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5G & The Future Of Connectivity

#artificialintelligence

The next generation of wireless technology could affect a wide range of industries, from healthcare to financial services to retail. The technology enables faster data transfer speeds -- up to 10x faster than the speeds achievable with older standards -- lower latency, and greater network capacity. As a result, 5G creates a tremendous opportunity for numerous industries, but also sets the stage for large-scale disruption. Download the free report to understand what 5G is, the industries it's disrupting, and the drivers paving the way for its implementation. As of June 2021, commercial 5G services have already been deployed across more than 1,500 cities in 60 countries worldwide, according to Viavi Solutions. The number of IoT devices -- which will rely on 5G to transmit vast amounts of data in real time -- is projected to grow from 12B in 2020 to 30B in 2025, per IoT Analytics, more than 4 devices for every person on Earth. Executives across industries are already jostling to take advantage of 5G tech -- and avoid being disrupted by it. Earnings call mentions of 5G have soared in recent years. From enabling remote robotic surgery and autonomous cars to improving crop management, 5G is poised to transform many of the world's biggest industries. The impact of 5G on manufacturing could be huge. It's estimated that improved connectivity through 5G will create $13T in global economic value across industries by 2035, according to IHS Markit. A third of that total is projected to come from the manufacturing sector alone. This would enable manufacturers to build "smart factories" that rely on automation, augmented reality, and IoT. And with 5G powering large amounts of IoT devices and sensors around the factory, artificial intelligence can be integrated more deeply with operations. On fast-paced assembly lines, even microseconds of latency can cause costly disruptions for the manufacturer.


The Future of Enterprise Billing

#artificialintelligence

The connectivity benefits of 5G are expected to make businesses more competitive and give consumers access to more information faster than ever before. Connected cars, smart communities, industrial IoT, healthcare, immersive education--they all will rely on unprecedented opportunities that 5G technology will create. The enterprise market opportunity is driving many telecoms operators' strategies for, and investments in, 5G. Companies are accelerating investment in core and emerging technologies such as cloud, internet of things, robotic process automation, artificial intelligence and machine learning. IoT (Internet of Things), as an example, improving connectivity and data sharing between devices, enabling biometric based transactions; with blockchain, enabling use cases, trade transactions, remittances, payments and investments; and with deep learning and artificial intelligence, utilization of advanced algorithms for high personalization.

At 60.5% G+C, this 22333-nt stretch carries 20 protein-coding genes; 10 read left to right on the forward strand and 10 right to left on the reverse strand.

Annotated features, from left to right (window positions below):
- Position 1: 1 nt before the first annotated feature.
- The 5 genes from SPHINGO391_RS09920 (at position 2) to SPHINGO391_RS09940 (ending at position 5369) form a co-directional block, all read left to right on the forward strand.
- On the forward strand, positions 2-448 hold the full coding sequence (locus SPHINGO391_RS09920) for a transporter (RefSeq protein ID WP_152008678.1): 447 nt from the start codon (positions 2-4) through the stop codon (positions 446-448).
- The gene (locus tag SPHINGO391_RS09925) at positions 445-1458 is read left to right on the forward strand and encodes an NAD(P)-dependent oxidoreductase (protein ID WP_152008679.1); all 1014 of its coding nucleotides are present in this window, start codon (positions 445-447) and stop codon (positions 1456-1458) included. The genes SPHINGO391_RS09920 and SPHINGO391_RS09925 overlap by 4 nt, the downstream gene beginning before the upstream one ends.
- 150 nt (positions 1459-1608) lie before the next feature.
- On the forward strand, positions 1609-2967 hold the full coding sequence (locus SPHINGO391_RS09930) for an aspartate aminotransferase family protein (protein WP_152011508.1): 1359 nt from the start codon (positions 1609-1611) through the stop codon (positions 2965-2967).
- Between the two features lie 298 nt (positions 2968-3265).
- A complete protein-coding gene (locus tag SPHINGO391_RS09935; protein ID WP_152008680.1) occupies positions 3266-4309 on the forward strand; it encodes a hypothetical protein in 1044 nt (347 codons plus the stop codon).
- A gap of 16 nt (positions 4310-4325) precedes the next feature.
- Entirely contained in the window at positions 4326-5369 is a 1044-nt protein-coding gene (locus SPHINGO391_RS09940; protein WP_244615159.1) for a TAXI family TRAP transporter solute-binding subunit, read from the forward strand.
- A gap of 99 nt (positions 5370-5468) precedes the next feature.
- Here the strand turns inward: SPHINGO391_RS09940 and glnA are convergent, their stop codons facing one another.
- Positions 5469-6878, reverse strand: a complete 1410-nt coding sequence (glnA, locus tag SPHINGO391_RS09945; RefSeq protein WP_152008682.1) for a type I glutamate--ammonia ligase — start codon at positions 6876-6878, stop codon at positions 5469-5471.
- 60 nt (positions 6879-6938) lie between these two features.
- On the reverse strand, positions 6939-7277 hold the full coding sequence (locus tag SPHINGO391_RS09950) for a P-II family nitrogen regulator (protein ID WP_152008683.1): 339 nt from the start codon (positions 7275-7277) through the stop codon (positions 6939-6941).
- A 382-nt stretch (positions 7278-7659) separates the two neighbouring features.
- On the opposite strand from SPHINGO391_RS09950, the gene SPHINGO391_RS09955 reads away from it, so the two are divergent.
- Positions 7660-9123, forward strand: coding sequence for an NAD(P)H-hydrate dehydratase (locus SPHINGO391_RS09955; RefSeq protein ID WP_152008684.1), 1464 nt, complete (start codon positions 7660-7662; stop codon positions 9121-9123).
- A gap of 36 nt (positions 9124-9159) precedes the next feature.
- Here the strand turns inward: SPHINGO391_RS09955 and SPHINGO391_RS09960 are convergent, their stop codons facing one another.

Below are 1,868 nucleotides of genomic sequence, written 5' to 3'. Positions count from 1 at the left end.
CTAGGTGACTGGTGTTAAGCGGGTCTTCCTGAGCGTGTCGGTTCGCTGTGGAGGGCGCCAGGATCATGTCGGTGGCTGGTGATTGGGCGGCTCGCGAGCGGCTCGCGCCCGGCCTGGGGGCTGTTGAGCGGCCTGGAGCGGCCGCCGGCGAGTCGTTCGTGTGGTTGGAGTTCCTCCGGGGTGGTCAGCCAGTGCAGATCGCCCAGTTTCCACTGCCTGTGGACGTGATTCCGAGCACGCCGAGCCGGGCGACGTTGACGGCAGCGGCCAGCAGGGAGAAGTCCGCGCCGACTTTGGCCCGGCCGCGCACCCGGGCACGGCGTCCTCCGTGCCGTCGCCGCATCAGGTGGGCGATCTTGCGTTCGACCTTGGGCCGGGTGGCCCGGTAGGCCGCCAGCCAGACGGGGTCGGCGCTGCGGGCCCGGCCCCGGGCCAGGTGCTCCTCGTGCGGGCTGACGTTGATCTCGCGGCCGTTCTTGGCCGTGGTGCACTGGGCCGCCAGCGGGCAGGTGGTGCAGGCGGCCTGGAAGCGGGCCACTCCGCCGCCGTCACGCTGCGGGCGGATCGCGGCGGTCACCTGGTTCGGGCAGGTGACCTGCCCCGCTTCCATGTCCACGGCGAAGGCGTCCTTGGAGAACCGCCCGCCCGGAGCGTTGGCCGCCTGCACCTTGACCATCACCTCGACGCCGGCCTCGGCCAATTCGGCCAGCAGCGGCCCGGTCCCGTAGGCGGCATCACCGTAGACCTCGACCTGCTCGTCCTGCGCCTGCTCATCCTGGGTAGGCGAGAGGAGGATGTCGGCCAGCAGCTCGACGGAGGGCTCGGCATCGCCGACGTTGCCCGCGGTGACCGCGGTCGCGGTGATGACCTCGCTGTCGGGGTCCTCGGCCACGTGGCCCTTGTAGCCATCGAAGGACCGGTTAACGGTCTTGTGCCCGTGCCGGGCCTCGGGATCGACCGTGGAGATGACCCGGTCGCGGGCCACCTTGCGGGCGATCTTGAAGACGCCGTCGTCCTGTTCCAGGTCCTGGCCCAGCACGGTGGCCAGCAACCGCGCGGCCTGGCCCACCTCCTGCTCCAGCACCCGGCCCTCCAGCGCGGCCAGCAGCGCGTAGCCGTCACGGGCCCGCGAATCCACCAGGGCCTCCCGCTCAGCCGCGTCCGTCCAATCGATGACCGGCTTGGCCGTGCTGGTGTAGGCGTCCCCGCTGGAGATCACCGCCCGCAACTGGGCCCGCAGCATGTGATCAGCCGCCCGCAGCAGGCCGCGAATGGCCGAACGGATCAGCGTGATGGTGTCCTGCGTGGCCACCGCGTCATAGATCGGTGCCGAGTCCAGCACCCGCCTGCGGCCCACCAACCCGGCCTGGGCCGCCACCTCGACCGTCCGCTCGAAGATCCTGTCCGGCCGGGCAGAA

The Industrial Internet of Things: A guide to deployments, vendors and platforms

ZDNet

Technologies such as 5G, IoT sensors and platforms, edge computing, AI and analytics, robotics, blockchain, additive manufacturing and virtual/augmented reality are coalescing into a fertile environment for the Industrial Internet of Things (IIoT), which is set to usher in what's often described as the Fourth Industrial Revolution or Industry 4.0. Here's how analyst firm IoT Analytics sees the relationship between the broader IoT and the IIoT/Industry 4.0 sector: This ebook, based on the latest ZDNet / TechRepublic special feature, explores how infrastructure around the world is being linked together via sensors, machine learning and analytics. In this brave new world, supply chains will have end-to-end transparency thanks to sensors, data networks and analytics capabilities at key points. All other things (trade barriers, for example) being equal, parts and raw materials will arrive just in time at highly automated factories, and the fate of the resulting products will be tracked throughout their lifetimes to eventual recycling. Similarly, 'smart farms' will combine emerging IIoT-related technologies into integrated high-resolution crop production systems based on robotics, big data and analytics.